Why people kill themselves (and others) — Part 1 (of 8) “I’m going to kill myself”

Mark Goulston
3 min readSep 4, 2018
Dr. Goulston’s “I’m going to kill myself” lecture at UCLA

If you or anyone you know has been touched by suicide and are feeling isolated, visit our compassionate, supportive touched by suicide community on Twitter (>1300 comments, >2.7+ million impressions)

What follows is a series focused on people who kill themselves (Parts 1–7) and kill others (Part 8)

During my training as a Psychiatry Resident at UCLA, I had the good fortuneto have Dr. Edwin Shneidman, a pioneer in the study of suicide as an early mentor. Ed not only helped me begin my practice and specialization as a suicide specializing psychiatrist by making referrals to me (see: Living Through Wanting to Die), he also had me speak to his “Death and Suicide” class at UCLA for more than ten years during the late 1980’s and early 1990's.

In my presentation, I always role played a suicidal college student and challenged the 250+ undergraduates in the course to talk me out of killing myself. After twenty minutes, they never could and I would pull the trigger on the gun I brought. Following that I would share with them what they could have asked or said that would have caused me to surrender and not kill myself.

I extended my doing this interactive role play presentation/training to training FBI and police hostage negotiators, utilizing a similar role play with them. But in their case I played a police officer who was himself suicidal after having shot an unarmed teenager a year earlier. I selected that role to play because I wanted them to make an effort to save one of their own that they may not have made had I been an agitated suicidal civilian.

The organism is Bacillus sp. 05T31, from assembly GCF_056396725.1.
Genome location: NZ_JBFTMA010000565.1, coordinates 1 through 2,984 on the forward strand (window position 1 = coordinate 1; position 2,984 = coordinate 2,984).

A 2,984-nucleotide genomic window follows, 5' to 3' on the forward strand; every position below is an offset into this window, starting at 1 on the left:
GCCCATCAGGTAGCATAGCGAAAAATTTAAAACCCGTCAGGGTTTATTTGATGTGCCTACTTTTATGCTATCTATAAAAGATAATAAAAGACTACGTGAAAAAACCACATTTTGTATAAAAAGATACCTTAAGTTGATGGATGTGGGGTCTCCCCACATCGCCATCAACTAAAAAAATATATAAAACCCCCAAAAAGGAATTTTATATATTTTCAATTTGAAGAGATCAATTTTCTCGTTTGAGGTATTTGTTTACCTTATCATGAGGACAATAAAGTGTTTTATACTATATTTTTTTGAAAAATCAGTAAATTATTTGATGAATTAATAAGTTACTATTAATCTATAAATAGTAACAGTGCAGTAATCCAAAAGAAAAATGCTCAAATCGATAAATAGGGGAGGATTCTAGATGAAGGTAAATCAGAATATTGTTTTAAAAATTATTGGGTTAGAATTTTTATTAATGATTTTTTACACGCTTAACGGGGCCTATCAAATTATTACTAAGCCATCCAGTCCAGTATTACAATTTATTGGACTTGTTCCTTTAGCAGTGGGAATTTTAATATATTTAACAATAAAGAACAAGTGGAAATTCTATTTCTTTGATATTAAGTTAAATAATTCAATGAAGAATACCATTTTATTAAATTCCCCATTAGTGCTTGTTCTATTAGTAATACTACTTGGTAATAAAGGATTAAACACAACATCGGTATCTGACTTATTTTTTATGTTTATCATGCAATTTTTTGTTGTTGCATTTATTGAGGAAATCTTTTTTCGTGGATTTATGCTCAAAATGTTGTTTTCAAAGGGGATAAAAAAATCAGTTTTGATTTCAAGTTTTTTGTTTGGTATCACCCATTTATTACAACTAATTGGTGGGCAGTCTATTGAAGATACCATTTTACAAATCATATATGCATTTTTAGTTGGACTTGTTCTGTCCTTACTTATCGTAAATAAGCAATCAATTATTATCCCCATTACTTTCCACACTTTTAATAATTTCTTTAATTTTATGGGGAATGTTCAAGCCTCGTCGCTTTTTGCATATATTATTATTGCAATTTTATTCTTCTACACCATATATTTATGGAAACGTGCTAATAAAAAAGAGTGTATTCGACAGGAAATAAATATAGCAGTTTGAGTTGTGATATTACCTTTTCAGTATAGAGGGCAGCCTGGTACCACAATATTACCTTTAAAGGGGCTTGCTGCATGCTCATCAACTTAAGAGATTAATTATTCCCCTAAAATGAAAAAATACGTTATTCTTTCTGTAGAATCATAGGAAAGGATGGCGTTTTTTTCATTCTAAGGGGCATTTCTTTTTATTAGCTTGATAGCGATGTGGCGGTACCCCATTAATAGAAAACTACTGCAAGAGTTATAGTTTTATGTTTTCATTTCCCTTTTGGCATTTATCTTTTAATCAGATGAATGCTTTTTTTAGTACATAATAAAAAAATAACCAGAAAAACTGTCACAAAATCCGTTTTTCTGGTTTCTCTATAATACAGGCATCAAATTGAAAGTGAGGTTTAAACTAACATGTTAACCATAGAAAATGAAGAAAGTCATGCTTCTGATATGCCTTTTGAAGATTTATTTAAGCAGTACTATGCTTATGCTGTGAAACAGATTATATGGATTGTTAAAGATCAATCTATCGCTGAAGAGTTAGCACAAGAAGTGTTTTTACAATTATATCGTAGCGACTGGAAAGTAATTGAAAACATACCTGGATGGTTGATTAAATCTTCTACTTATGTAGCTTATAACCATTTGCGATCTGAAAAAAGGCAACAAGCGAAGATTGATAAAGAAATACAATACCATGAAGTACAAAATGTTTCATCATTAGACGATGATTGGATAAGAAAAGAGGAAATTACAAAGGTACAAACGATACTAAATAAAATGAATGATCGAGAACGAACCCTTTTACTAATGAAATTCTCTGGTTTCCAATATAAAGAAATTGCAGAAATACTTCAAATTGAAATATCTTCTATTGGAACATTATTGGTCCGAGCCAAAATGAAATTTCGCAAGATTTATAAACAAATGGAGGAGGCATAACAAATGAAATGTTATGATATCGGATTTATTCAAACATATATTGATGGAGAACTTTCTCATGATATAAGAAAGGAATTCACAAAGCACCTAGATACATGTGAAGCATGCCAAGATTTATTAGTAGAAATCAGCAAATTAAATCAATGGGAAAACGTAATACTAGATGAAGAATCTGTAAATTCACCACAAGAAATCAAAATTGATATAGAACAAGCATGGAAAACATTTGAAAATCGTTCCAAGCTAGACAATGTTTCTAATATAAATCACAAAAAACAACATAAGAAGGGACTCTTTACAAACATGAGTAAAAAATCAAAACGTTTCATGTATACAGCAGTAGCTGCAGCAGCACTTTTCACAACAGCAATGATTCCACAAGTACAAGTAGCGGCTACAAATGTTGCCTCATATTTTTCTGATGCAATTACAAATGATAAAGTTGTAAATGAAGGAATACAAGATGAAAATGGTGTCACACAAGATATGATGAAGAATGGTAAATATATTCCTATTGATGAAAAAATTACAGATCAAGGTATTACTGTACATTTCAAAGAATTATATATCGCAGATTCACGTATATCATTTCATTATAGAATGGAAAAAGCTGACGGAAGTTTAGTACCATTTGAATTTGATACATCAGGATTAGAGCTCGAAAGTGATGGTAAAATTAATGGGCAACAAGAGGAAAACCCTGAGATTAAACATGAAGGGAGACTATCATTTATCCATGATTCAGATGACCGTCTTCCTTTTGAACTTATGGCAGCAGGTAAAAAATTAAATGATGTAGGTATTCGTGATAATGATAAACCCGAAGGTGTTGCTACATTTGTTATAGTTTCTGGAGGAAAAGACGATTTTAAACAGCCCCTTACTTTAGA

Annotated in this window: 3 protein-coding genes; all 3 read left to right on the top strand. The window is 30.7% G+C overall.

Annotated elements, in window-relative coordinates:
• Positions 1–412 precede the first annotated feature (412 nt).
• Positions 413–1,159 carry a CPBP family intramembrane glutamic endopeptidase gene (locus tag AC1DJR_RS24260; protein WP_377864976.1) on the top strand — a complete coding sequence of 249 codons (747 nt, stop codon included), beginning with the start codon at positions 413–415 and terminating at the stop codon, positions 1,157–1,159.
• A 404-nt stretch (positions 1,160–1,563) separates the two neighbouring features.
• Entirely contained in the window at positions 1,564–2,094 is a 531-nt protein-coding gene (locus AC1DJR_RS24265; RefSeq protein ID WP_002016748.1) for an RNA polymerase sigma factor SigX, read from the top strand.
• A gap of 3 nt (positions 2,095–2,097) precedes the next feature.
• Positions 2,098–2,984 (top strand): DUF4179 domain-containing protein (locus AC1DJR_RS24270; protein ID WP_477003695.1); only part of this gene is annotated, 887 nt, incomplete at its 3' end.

Although both presentations/trainings were well-received (see: testimonial letter from Dr. Shneidman and from the FBI), I was never able to create a training program that could train people to do what I did in breaking through and preventing suicides.

After more than twenty years treating suicidal patients, I experienced compassion fatigue and began to transition out of psychiatry and into the business world, applying my psychological skills there.

In the process I would also write seven books, several of which went on to become best sellers.

However, with the increase in suicide rates in recent years, I have reawakened my passion and commitment to lessening depression and preventing suicide. Fortunately, my experience working in the business world has also taught me to “scale” my work by creating processes that others can use without me.

What follows in this, “Why people kill themselves,” series are materials that I hope will enable others to break through to the depressed people in their lives and prevent suicide.

I am not wedded to what follows and am open to other’s comments on how to make these approaches better.

Now, let’s all go and save some lives.




Mark Goulston

Dr. Goulston is the world's #1 listening coach and author of "Just Listen" which became the top book on listening in the world